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Mapping Race in New York City

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A map of New York City by race and ethnicity suggests that perhaps the place isn't quite the melting pot that it is claimed to be. It shows clear geographical divisions between blacks, whites, Hispanics, and Asians. Manhattan below 96th Street jumps out at the viewer in bright red, the color designated to whites by the map's creator, Eric Fischer, except for Chinatown, which is a circle of green. Central and Eastern Brooklyn is a vast swath of blue, representing the borough's traditionally African-American neighborhoods.

Race and ethnicity: New York City

The map is based on data from 2000, and it is interesting to imagine what the map will look like once 2010 Census data becomes available. The 2008 American Community Survey tells us that there are fewer African-Americans in New York City than there were in 2000, while the number of whites, Asians, and Hispanics all increased. One wonders if the exodus of blacks from New York City is a temporary or long-term trend. New Yorkers have certainly witnessed the gentrification of Central Brooklyn over the past eight years, from Fort Greene to Bedford-Stuyvestant and Bushwick, and of Central Harlem. And while gentrification doesn't have to result in the changing of a neighborhood's racial mix, it seems that's the way it's played out in New York.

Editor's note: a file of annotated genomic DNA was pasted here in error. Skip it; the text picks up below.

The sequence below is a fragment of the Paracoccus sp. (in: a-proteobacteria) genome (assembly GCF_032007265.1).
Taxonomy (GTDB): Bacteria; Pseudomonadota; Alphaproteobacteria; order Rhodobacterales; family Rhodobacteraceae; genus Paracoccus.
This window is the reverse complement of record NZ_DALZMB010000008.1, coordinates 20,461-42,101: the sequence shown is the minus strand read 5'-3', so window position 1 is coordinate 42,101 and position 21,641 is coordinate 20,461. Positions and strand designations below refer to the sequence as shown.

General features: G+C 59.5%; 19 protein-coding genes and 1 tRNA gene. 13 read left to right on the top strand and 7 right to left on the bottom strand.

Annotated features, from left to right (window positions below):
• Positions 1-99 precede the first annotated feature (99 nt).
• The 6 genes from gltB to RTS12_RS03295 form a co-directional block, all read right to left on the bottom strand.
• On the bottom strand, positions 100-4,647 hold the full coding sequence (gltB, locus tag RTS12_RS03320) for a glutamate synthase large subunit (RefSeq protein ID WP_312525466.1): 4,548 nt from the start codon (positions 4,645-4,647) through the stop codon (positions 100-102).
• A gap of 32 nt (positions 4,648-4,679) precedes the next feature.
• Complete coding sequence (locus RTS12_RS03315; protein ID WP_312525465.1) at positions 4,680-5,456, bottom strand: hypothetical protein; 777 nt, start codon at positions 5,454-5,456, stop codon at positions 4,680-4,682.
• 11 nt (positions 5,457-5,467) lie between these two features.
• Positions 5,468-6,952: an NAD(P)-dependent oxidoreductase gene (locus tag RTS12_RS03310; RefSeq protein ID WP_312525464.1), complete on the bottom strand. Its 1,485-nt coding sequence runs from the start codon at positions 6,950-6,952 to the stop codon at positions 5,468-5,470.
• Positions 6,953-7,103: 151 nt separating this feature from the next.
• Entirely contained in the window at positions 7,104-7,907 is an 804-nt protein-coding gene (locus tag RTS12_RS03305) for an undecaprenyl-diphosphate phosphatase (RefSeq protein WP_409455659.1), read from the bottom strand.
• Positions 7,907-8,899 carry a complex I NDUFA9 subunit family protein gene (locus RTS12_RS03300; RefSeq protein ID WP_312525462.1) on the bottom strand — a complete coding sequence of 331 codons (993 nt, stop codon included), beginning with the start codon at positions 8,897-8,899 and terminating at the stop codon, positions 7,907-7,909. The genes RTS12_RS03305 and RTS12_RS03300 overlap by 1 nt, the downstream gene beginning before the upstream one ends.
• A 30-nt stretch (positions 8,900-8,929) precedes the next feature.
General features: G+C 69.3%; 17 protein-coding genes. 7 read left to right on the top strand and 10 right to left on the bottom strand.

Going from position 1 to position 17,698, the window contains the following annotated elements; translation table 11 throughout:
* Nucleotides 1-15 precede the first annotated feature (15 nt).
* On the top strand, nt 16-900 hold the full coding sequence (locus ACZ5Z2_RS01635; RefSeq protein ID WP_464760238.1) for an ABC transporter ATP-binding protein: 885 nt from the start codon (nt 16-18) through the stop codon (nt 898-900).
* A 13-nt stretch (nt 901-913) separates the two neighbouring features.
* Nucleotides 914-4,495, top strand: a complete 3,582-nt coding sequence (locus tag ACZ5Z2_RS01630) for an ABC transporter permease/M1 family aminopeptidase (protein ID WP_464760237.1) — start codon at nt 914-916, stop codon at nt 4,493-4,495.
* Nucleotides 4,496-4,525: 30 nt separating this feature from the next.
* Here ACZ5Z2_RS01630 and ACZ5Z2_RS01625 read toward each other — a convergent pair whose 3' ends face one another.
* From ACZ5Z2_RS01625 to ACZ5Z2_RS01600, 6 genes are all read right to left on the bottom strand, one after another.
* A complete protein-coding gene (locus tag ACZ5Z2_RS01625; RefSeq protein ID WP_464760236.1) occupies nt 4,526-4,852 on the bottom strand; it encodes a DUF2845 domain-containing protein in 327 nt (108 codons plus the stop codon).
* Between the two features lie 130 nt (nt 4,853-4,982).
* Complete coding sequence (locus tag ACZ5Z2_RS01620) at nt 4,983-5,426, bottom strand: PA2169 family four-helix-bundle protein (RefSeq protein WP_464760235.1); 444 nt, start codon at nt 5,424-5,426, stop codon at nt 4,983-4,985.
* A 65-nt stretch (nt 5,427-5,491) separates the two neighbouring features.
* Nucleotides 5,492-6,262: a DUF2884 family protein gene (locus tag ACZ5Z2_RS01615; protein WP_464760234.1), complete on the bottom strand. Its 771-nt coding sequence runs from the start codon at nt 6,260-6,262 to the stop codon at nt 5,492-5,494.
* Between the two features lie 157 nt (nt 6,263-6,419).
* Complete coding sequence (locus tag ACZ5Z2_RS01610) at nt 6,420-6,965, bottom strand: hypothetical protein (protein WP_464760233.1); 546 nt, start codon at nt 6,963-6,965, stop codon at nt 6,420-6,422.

An article in the New Yorker on the Great Migration--the movement of nearly six million African-Americans from the South to Northern industrial cities between 1915 and 1970--amazed me about just how significant and history-shaping this migration was. "Before the Great Migration, ninety per cent of all blacks in the United States lived in the South; after it, forty seven per cent lived someplace else." Escaping Jim Crow, African-Americans sought opportunity in the North.

But it seems today's New York offers little opportunity for African-Americans. When the median income of whites increased by 41 percent between 2000 and 2008, incomes for blacks increased by only 32 percent. The income gap widened in those eight years: in 2000, household income for blacks was 39 percent less than whites, in 2008 it was 43 percent less.

Will these trends result in another Great Migration? With unemployment rates disproportionately higher for African-Americans in New York the trends may indeed continue. As New York emerges from the recession, policymakers will have to work especially hard to ensure that it reaches all the communities across the city.